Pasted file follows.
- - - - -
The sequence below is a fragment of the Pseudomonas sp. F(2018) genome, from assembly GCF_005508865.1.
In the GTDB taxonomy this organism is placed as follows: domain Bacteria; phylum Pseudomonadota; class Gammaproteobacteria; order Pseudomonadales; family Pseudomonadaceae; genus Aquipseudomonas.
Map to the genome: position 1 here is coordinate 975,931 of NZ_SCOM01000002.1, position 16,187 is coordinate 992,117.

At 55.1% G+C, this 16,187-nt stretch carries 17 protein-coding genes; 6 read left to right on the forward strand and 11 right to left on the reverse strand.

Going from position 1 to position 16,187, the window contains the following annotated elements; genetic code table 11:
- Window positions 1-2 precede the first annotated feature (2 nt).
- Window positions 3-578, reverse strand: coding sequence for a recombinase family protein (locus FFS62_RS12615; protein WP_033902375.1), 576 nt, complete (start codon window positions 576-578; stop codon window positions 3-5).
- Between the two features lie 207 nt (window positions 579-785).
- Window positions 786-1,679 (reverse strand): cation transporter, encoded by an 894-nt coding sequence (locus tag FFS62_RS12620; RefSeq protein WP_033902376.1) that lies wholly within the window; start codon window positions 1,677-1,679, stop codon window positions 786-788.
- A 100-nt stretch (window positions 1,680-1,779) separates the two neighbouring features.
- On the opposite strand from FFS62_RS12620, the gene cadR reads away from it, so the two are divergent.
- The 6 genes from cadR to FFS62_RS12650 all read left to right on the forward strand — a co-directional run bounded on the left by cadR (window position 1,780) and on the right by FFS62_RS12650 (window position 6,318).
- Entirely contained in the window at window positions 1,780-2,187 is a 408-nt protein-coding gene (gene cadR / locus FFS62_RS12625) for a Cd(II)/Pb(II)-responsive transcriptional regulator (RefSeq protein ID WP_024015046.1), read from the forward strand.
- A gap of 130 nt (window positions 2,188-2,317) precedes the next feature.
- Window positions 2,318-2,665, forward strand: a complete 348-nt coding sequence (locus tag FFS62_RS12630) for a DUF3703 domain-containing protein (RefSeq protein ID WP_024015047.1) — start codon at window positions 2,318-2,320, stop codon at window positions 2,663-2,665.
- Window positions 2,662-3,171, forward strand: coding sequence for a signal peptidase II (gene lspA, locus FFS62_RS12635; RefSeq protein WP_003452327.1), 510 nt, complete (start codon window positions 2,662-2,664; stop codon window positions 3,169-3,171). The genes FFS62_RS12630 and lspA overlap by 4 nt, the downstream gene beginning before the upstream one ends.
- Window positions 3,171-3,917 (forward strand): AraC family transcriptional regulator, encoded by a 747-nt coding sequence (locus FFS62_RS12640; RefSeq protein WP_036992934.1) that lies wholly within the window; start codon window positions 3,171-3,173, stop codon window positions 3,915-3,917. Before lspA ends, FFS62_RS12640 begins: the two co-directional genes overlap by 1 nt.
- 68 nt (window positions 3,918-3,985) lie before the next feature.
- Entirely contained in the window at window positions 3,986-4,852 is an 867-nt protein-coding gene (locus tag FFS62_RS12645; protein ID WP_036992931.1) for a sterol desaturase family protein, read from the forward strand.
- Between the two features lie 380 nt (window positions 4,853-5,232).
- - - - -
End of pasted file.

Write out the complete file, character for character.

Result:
The sequence below is a fragment of the Pseudomonas sp. F(2018) genome, from assembly GCF_005508865.1.
In the GTDB taxonomy this organism is placed as follows: domain Bacteria; phylum Pseudomonadota; class Gammaproteobacteria; order Pseudomonadales; family Pseudomonadaceae; genus Aquipseudomonas.
Map to the genome: position 1 here is coordinate 975,931 of NZ_SCOM01000002.1, position 16,187 is coordinate 992,117.

At 55.1% G+C, this 16,187-nt stretch carries 17 protein-coding genes; 6 read left to right on the forward strand and 11 right to left on the reverse strand.

Going from position 1 to position 16,187, the window contains the following annotated elements; genetic code table 11:
- Window positions 1-2 precede the first annotated feature (2 nt).
- Window positions 3-578, reverse strand: coding sequence for a recombinase family protein (locus FFS62_RS12615; protein WP_033902375.1), 576 nt, complete (start codon window positions 576-578; stop codon window positions 3-5).
- Between the two features lie 207 nt (window positions 579-785).
- Window positions 786-1,679 (reverse strand): cation transporter, encoded by an 894-nt coding sequence (locus tag FFS62_RS12620; RefSeq protein WP_033902376.1) that lies wholly within the window; start codon window positions 1,677-1,679, stop codon window positions 786-788.
- A 100-nt stretch (window positions 1,680-1,779) separates the two neighbouring features.
- On the opposite strand from FFS62_RS12620, the gene cadR reads away from it, so the two are divergent.
- The 6 genes from cadR to FFS62_RS12650 all read left to right on the forward strand — a co-directional run bounded on the left by cadR (window position 1,780) and on the right by FFS62_RS12650 (window position 6,318).
- Entirely contained in the window at window positions 1,780-2,187 is a 408-nt protein-coding gene (gene cadR / locus FFS62_RS12625) for a Cd(II)/Pb(II)-responsive transcriptional regulator (RefSeq protein ID WP_024015046.1), read from the forward strand.
- A gap of 130 nt (window positions 2,188-2,317) precedes the next feature.
- Window positions 2,318-2,665, forward strand: a complete 348-nt coding sequence (locus tag FFS62_RS12630) for a DUF3703 domain-containing protein (RefSeq protein ID WP_024015047.1) — start codon at window positions 2,318-2,320, stop codon at window positions 2,663-2,665.
- Window positions 2,662-3,171, forward strand: coding sequence for a signal peptidase II (gene lspA, locus FFS62_RS12635; RefSeq protein WP_003452327.1), 510 nt, complete (start codon window positions 2,662-2,664; stop codon window positions 3,169-3,171). The genes FFS62_RS12630 and lspA overlap by 4 nt, the downstream gene beginning before the upstream one ends.
- Window positions 3,171-3,917 (forward strand): AraC family transcriptional regulator, encoded by a 747-nt coding sequence (locus FFS62_RS12640; RefSeq protein WP_036992934.1) that lies wholly within the window; start codon window positions 3,171-3,173, stop codon window positions 3,915-3,917. Before lspA ends, FFS62_RS12640 begins: the two co-directional genes overlap by 1 nt.
- 68 nt (window positions 3,918-3,985) lie before the next feature.
- Entirely contained in the window at window positions 3,986-4,852 is an 867-nt protein-coding gene (locus tag FFS62_RS12645; protein ID WP_036992931.1) for a sterol desaturase family protein, read from the forward strand.
- Between the two features lie 380 nt (window positions 4,853-5,232).